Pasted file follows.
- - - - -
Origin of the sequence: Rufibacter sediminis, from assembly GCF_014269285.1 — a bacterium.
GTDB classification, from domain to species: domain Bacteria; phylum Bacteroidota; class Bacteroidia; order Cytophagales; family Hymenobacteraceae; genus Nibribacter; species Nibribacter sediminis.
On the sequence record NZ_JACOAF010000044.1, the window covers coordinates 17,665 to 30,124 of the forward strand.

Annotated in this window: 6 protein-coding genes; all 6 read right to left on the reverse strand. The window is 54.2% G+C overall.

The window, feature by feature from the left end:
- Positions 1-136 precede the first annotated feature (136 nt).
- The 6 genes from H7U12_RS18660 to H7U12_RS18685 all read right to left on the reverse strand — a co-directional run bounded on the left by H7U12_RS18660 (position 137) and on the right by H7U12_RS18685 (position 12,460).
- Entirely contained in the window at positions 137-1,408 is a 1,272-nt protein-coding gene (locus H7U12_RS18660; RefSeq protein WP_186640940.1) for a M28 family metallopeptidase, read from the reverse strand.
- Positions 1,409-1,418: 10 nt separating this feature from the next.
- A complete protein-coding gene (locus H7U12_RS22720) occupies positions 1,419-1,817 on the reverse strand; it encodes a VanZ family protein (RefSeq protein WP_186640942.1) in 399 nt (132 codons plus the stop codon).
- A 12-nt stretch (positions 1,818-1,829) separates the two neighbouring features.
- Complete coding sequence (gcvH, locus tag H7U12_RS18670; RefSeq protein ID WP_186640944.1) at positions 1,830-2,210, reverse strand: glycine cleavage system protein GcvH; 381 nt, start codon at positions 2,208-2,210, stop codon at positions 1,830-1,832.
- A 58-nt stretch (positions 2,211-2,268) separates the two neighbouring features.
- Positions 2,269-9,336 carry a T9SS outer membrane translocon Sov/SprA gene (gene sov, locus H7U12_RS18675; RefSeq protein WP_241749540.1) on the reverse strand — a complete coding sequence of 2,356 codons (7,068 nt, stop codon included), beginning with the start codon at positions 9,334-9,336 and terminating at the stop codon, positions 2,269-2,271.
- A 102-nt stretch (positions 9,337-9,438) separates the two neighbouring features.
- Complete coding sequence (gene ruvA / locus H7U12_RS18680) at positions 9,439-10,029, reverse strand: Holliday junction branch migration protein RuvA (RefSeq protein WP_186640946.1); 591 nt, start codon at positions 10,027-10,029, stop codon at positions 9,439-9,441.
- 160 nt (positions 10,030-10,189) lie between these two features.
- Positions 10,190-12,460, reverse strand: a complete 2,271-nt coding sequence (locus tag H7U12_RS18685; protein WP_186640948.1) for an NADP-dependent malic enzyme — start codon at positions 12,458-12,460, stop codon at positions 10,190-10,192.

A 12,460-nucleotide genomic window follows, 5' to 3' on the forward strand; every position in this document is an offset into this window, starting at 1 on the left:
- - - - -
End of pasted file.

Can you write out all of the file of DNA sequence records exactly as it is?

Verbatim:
Origin of the sequence: Rufibacter sediminis, from assembly GCF_014269285.1 — a bacterium.
GTDB classification, from domain to species: domain Bacteria; phylum Bacteroidota; class Bacteroidia; order Cytophagales; family Hymenobacteraceae; genus Nibribacter; species Nibribacter sediminis.
On the sequence record NZ_JACOAF010000044.1, the window covers coordinates 17,665 to 30,124 of the forward strand.

Annotated in this window: 6 protein-coding genes; all 6 read right to left on the reverse strand. The window is 54.2% G+C overall.

The window, feature by feature from the left end:
- Positions 1-136 precede the first annotated feature (136 nt).
- The 6 genes from H7U12_RS18660 to H7U12_RS18685 all read right to left on the reverse strand — a co-directional run bounded on the left by H7U12_RS18660 (position 137) and on the right by H7U12_RS18685 (position 12,460).
- Entirely contained in the window at positions 137-1,408 is a 1,272-nt protein-coding gene (locus H7U12_RS18660; RefSeq protein WP_186640940.1) for a M28 family metallopeptidase, read from the reverse strand.
- Positions 1,409-1,418: 10 nt separating this feature from the next.
- A complete protein-coding gene (locus H7U12_RS22720) occupies positions 1,419-1,817 on the reverse strand; it encodes a VanZ family protein (RefSeq protein WP_186640942.1) in 399 nt (132 codons plus the stop codon).
- A 12-nt stretch (positions 1,818-1,829) separates the two neighbouring features.
- Complete coding sequence (gcvH, locus tag H7U12_RS18670; RefSeq protein ID WP_186640944.1) at positions 1,830-2,210, reverse strand: glycine cleavage system protein GcvH; 381 nt, start codon at positions 2,208-2,210, stop codon at positions 1,830-1,832.
- A 58-nt stretch (positions 2,211-2,268) separates the two neighbouring features.
- Positions 2,269-9,336 carry a T9SS outer membrane translocon Sov/SprA gene (gene sov, locus H7U12_RS18675; RefSeq protein WP_241749540.1) on the reverse strand — a complete coding sequence of 2,356 codons (7,068 nt, stop codon included), beginning with the start codon at positions 9,334-9,336 and terminating at the stop codon, positions 2,269-2,271.
- A 102-nt stretch (positions 9,337-9,438) separates the two neighbouring features.
- Complete coding sequence (gene ruvA / locus H7U12_RS18680) at positions 9,439-10,029, reverse strand: Holliday junction branch migration protein RuvA (RefSeq protein WP_186640946.1); 591 nt, start codon at positions 10,027-10,029, stop codon at positions 9,439-9,441.
- 160 nt (positions 10,030-10,189) lie between these two features.
- Positions 10,190-12,460, reverse strand: a complete 2,271-nt coding sequence (locus tag H7U12_RS18685; protein WP_186640948.1) for an NADP-dependent malic enzyme — start codon at positions 12,458-12,460, stop codon at positions 10,190-10,192.

A 12,460-nucleotide genomic window follows, 5' to 3' on the forward strand; every position in this document is an offset into this window, starting at 1 on the left: